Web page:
Consequently, there’s a large school of thought that suggests creativity and innovation are largely the product of making connections between unlikely ideas — and that the more original the idea the more unusual and hidden is the connection between the two.

Only Connect -- the Miners' Strike with Acid House. Detail from Jeremy Deller's Acid Brass

Only Connect — the Miners’ Strike with Acid House. Detail from Jeremy Deller’s Acid Brass

Much narrative is driven by the dissonance (and consequent creation of connections) between two (or more) ostensibly opposing situations or premises — vampires or wizards exist in the modern world, what if historical events had turned out differently, someone new comes to town (especially if it’s an alien or werewolf) and so on. Metaphor and simile, which are ways of making surprising connections, are the wellspring of imaginative writing.

And all love stories are fundamentally about creating of connections between two people — and the more unlikely the better. This is the premise of my novel: two people from very different backgrounds and who thought they wanted very different things happen to meet and they connect — although how intimately and lastingly is for the reader to discover.

The novel also connects the conflicting lifestyles of City financiers and bohemian artists, inner-city London and the bucolic English countryside and the aesthetic pleasures of art with the sensual satisfaction of food.

I also like to think Forster’s maxim works at the subconscious level too — that all the experiences you have and the information you absorb get filed away in your memory somewhere and start to connect and form new ideas without any conscious effort.

This might be why a common piece of writing advice is to put a notepad by the bed to capture the seemingly random pieces of imagination or association that sometimes surface in the transition between sleep and wakefulness. I’ve almost trained myself to slumber into this semi-conscious state when commuting on the train — and I’ve often emailed myself ideas or phrases that seemed worth noting and might have been forgotten otherwise.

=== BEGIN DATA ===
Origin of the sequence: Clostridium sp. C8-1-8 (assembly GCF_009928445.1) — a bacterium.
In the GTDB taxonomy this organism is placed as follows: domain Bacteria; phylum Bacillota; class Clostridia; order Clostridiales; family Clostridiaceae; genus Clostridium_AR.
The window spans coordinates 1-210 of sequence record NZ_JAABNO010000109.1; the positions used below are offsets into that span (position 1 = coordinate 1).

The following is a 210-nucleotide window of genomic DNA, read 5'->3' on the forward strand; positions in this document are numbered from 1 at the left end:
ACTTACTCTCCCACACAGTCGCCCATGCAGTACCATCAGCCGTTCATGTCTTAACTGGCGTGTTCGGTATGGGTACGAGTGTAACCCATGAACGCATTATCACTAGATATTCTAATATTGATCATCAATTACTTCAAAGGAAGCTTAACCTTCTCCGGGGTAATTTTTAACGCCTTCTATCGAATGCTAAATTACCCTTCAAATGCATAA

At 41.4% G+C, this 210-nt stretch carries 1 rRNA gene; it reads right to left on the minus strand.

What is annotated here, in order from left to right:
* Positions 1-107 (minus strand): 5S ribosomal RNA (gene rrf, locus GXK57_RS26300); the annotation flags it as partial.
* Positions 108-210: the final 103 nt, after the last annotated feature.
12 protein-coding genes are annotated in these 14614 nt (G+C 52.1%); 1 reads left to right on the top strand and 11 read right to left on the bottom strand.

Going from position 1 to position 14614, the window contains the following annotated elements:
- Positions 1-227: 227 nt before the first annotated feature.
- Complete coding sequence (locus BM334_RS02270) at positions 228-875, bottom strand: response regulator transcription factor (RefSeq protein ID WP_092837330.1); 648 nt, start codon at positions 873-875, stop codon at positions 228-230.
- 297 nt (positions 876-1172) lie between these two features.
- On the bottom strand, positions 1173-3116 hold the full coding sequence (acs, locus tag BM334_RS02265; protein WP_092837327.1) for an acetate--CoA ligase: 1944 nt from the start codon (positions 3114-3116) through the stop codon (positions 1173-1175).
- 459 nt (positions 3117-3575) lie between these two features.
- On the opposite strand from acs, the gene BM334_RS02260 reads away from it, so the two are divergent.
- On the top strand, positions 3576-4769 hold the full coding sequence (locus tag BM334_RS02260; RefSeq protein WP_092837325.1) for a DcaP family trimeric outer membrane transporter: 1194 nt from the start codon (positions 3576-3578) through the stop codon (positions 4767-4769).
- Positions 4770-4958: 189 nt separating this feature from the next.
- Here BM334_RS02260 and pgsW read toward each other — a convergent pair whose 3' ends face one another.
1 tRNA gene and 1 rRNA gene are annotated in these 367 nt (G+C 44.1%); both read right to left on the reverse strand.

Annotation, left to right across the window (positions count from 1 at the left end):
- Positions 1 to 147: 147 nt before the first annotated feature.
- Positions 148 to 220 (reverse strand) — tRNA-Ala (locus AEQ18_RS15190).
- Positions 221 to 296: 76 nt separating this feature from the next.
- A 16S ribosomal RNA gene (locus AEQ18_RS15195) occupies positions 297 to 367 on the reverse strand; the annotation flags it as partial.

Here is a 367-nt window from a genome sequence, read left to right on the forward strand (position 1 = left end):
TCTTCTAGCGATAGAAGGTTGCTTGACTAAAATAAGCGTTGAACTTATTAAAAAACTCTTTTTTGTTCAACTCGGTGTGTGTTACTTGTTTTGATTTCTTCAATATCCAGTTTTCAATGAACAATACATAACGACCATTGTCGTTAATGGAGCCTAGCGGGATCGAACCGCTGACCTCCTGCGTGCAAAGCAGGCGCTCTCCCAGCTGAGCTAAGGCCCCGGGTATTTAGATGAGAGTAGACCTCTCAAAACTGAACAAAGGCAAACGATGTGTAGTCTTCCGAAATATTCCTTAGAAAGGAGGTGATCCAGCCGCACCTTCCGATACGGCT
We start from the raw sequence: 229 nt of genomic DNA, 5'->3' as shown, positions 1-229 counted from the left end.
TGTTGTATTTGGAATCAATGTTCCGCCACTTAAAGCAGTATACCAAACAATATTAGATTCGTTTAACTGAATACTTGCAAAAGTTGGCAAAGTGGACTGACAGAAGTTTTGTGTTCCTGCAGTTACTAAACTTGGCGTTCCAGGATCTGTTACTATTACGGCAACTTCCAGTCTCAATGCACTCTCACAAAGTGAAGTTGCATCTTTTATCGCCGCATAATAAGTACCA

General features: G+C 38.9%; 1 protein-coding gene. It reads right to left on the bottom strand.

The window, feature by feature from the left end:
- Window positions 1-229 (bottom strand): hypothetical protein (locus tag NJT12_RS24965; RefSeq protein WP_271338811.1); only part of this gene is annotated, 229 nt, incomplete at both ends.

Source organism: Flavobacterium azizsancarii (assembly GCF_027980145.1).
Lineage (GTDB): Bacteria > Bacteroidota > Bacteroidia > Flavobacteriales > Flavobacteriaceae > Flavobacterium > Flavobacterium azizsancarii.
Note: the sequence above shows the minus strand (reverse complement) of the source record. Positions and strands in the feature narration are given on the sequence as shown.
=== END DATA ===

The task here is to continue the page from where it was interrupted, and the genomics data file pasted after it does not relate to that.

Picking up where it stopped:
It’s not ‘write what you know’  but I’m of the belief that the more experience and information you use to fertilise your mind then the more chance there is of all those neurons and synapses bearing fruit with some connections that are really interesting.

Old London Connects with the New: the City from Deptford

Old London Connects with the New: the City from Deptford

By contrast, I sometimes wonder what the sort of writer who lives like a hermit finds to write about — are they constantly drawing on childhood experiences or perhaps they find enough inspiration from secondary sources?

However, having had a ‘day job’ that’s delivered me into central London for a few years, I’ve tried to take the opportunity to load up my own brain cells. I’ve tried to do something new every day if work time and the weather have allowed. (On a warm summer day I’ve taken advantage of the nearby park and laid out on the grass for half an hour — rationalising I’m letting ideas subconsciously ferment!)

Of course, it’s not necessary to go to London to load up your brain cells but there’s so much (often free) access to huge sources of cultural stimulation that it’s very easy to do so. When the weather’s not been kind enough for sunbathing — oops I mean meditating — then I’ve met up with friends or taken myself off on walks or lunchtime visits to of museums and galleries.

I recently discovered the charming Geffrye museum in Hoxton, which is particularly atmospheric when its living rooms through the ages are decorated for Christmas.  Only last week I viewed the National Gallery’s side-by-side Van Gogh’s Sunflowers exhibition and it cost nothing to do so. (Jeremy Deller’s Acid Brass, mentioned above, is also free as part of the Tate Britain’s Walk Through British Art exhibition).

There are also the many special exhibitions held at the various galleries — I visited the Richard Hamilton exhibition at the Tate Modern last week in its first couple of days and before any reviews had been published, which made them all the more interesting when I read them.

I should make particular mention of the brilliant Only in England photographic exhibition in its last few weeks at the Science Museum. It features Tony Ray-Jones’s spontaneous pictures of English eccentricity (I’m desperate to find a print of the Whitstable Bay lovers on the boat trip) along with Martin Parr’s poignant photographs of isolated 1970s Yorkshire communities (actually near Hebden Bridge — not far from where I was brought up).